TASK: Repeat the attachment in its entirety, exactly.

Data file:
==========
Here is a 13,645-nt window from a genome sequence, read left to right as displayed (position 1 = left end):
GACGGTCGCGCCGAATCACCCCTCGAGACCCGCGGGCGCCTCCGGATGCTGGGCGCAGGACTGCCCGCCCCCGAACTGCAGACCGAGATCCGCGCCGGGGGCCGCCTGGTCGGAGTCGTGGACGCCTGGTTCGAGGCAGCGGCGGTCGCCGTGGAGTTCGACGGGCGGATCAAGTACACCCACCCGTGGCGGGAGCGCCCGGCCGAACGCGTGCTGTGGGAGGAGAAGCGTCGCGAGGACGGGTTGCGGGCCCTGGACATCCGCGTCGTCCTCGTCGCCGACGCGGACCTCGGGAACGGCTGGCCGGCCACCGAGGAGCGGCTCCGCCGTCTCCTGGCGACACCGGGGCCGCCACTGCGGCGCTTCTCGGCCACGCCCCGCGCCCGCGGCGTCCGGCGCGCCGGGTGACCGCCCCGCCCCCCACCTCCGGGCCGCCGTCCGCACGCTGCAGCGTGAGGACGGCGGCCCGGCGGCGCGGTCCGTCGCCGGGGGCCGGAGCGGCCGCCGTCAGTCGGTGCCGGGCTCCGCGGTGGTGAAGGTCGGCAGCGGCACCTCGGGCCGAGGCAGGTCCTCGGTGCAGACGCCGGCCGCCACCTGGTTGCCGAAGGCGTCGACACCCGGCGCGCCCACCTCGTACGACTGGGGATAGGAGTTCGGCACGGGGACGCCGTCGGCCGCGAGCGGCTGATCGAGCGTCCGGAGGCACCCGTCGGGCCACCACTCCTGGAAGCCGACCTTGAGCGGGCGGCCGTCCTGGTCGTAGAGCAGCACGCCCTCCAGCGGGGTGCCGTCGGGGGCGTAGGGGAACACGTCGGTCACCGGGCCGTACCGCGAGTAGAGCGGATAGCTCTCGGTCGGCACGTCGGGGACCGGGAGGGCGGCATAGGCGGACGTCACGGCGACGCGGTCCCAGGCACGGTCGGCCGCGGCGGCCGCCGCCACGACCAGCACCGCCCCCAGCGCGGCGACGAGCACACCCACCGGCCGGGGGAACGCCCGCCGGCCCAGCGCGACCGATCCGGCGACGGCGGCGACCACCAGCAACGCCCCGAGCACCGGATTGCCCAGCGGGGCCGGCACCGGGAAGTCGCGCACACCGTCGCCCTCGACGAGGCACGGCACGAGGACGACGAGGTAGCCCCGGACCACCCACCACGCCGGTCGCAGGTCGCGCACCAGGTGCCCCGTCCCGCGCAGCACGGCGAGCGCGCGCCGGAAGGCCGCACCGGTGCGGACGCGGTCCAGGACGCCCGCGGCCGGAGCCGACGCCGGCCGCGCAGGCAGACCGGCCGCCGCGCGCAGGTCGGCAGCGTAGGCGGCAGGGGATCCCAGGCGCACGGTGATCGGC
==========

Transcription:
Here is a 13,645-nt window from a genome sequence, read left to right as displayed (position 1 = left end):
GACGGTCGCGCCGAATCACCCCTCGAGACCCGCGGGCGCCTCCGGATGCTGGGCGCAGGACTGCCCGCCCCCGAACTGCAGACCGAGATCCGCGCCGGGGGCCGCCTGGTCGGAGTCGTGGACGCCTGGTTCGAGGCAGCGGCGGTCGCCGTGGAGTTCGACGGGCGGATCAAGTACACCCACCCGTGGCGGGAGCGCCCGGCCGAACGCGTGCTGTGGGAGGAGAAGCGTCGCGAGGACGGGTTGCGGGCCCTGGACATCCGCGTCGTCCTCGTCGCCGACGCGGACCTCGGGAACGGCTGGCCGGCCACCGAGGAGCGGCTCCGCCGTCTCCTGGCGACACCGGGGCCGCCACTGCGGCGCTTCTCGGCCACGCCCCGCGCCCGCGGCGTCCGGCGCGCCGGGTGACCGCCCCGCCCCCCACCTCCGGGCCGCCGTCCGCACGCTGCAGCGTGAGGACGGCGGCCCGGCGGCGCGGTCCGTCGCCGGGGGCCGGAGCGGCCGCCGTCAGTCGGTGCCGGGCTCCGCGGTGGTGAAGGTCGGCAGCGGCACCTCGGGCCGAGGCAGGTCCTCGGTGCAGACGCCGGCCGCCACCTGGTTGCCGAAGGCGTCGACACCCGGCGCGCCCACCTCGTACGACTGGGGATAGGAGTTCGGCACGGGGACGCCGTCGGCCGCGAGCGGCTGATCGAGCGTCCGGAGGCACCCGTCGGGCCACCACTCCTGGAAGCCGACCTTGAGCGGGCGGCCGTCCTGGTCGTAGAGCAGCACGCCCTCCAGCGGGGTGCCGTCGGGGGCGTAGGGGAACACGTCGGTCACCGGGCCGTACCGCGAGTAGAGCGGATAGCTCTCGGTCGGCACGTCGGGGACCGGGAGGGCGGCATAGGCGGACGTCACGGCGACGCGGTCCCAGGCACGGTCGGCCGCGGCGGCCGCCGCCACGACCAGCACCGCCCCCAGCGCGGCGACGAGCACACCCACCGGCCGGGGGAACGCCCGCCGGCCCAGCGCGACCGATCCGGCGACGGCGGCGACCACCAGCAACGCCCCGAGCACCGGATTGCCCAGCGGGGCCGGCACCGGGAAGTCGCGCACACCGTCGCCCTCGACGAGGCACGGCACGAGGACGACGAGGTAGCCCCGGACCACCCACCACGCCGGTCGCAGGTCGCGCACCAGGTGCCCCGTCCCGCGCAGCACGGCGAGCGCGCGCCGGAAGGCCGCACCGGTGCGGACGCGGTCCAGGACGCCCGCGGCCGGAGCCGACGCCGGCCGCGCAGGCAGACCGGCCGCCGCGCGCAGGTCGGCAGCGTAGGCGGCAGGGGATCCCAGGCGCACGGTGATCGGC